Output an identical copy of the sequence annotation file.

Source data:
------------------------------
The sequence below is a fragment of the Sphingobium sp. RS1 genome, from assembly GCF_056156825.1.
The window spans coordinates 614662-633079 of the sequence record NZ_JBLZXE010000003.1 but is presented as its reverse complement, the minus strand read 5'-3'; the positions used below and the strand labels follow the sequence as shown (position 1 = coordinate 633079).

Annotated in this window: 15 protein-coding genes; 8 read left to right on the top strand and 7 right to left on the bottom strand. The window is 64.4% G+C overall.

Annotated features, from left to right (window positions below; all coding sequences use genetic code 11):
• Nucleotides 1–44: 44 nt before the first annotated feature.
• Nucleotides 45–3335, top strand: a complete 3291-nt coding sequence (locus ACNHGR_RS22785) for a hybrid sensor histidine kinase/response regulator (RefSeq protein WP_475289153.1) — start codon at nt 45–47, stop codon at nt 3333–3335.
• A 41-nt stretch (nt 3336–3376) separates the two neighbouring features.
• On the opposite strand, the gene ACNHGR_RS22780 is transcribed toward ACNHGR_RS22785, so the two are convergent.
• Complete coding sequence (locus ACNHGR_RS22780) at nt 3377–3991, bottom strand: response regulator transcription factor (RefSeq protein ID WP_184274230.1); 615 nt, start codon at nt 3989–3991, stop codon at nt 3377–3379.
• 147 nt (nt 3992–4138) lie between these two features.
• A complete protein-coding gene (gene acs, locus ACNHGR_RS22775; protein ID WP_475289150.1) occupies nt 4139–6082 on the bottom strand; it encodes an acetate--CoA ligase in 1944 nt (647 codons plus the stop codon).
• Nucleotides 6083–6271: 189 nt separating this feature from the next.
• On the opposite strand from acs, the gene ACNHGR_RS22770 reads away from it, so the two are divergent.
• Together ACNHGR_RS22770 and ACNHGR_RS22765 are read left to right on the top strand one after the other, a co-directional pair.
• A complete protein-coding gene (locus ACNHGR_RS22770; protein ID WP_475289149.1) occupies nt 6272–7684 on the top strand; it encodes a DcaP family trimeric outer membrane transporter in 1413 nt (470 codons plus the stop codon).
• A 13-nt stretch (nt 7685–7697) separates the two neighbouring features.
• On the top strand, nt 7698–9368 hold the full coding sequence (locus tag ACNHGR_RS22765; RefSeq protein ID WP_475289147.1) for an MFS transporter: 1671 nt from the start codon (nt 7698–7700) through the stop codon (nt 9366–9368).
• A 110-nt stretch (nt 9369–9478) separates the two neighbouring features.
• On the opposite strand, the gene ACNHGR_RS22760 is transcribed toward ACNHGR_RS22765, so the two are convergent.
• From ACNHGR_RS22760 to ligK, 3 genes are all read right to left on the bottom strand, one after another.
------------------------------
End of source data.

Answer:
The sequence below is a fragment of the Sphingobium sp. RS1 genome, from assembly GCF_056156825.1.
The window spans coordinates 614662-633079 of the sequence record NZ_JBLZXE010000003.1 but is presented as its reverse complement, the minus strand read 5'-3'; the positions used below and the strand labels follow the sequence as shown (position 1 = coordinate 633079).

Annotated in this window: 15 protein-coding genes; 8 read left to right on the top strand and 7 right to left on the bottom strand. The window is 64.4% G+C overall.

Annotated features, from left to right (window positions below; all coding sequences use genetic code 11):
• Nucleotides 1–44: 44 nt before the first annotated feature.
• Nucleotides 45–3335, top strand: a complete 3291-nt coding sequence (locus ACNHGR_RS22785) for a hybrid sensor histidine kinase/response regulator (RefSeq protein WP_475289153.1) — start codon at nt 45–47, stop codon at nt 3333–3335.
• A 41-nt stretch (nt 3336–3376) separates the two neighbouring features.
• On the opposite strand, the gene ACNHGR_RS22780 is transcribed toward ACNHGR_RS22785, so the two are convergent.
• Complete coding sequence (locus ACNHGR_RS22780) at nt 3377–3991, bottom strand: response regulator transcription factor (RefSeq protein ID WP_184274230.1); 615 nt, start codon at nt 3989–3991, stop codon at nt 3377–3379.
• 147 nt (nt 3992–4138) lie between these two features.
• A complete protein-coding gene (gene acs, locus ACNHGR_RS22775; protein ID WP_475289150.1) occupies nt 4139–6082 on the bottom strand; it encodes an acetate--CoA ligase in 1944 nt (647 codons plus the stop codon).
• Nucleotides 6083–6271: 189 nt separating this feature from the next.
• On the opposite strand from acs, the gene ACNHGR_RS22770 reads away from it, so the two are divergent.
• Together ACNHGR_RS22770 and ACNHGR_RS22765 are read left to right on the top strand one after the other, a co-directional pair.
• A complete protein-coding gene (locus ACNHGR_RS22770; protein ID WP_475289149.1) occupies nt 6272–7684 on the top strand; it encodes a DcaP family trimeric outer membrane transporter in 1413 nt (470 codons plus the stop codon).
• A 13-nt stretch (nt 7685–7697) separates the two neighbouring features.
• On the top strand, nt 7698–9368 hold the full coding sequence (locus tag ACNHGR_RS22765; RefSeq protein ID WP_475289147.1) for an MFS transporter: 1671 nt from the start codon (nt 7698–7700) through the stop codon (nt 9366–9368).
• A 110-nt stretch (nt 9369–9478) separates the two neighbouring features.
• On the opposite strand, the gene ACNHGR_RS22760 is transcribed toward ACNHGR_RS22765, so the two are convergent.
• From ACNHGR_RS22760 to ligK, 3 genes are all read right to left on the bottom strand, one after another.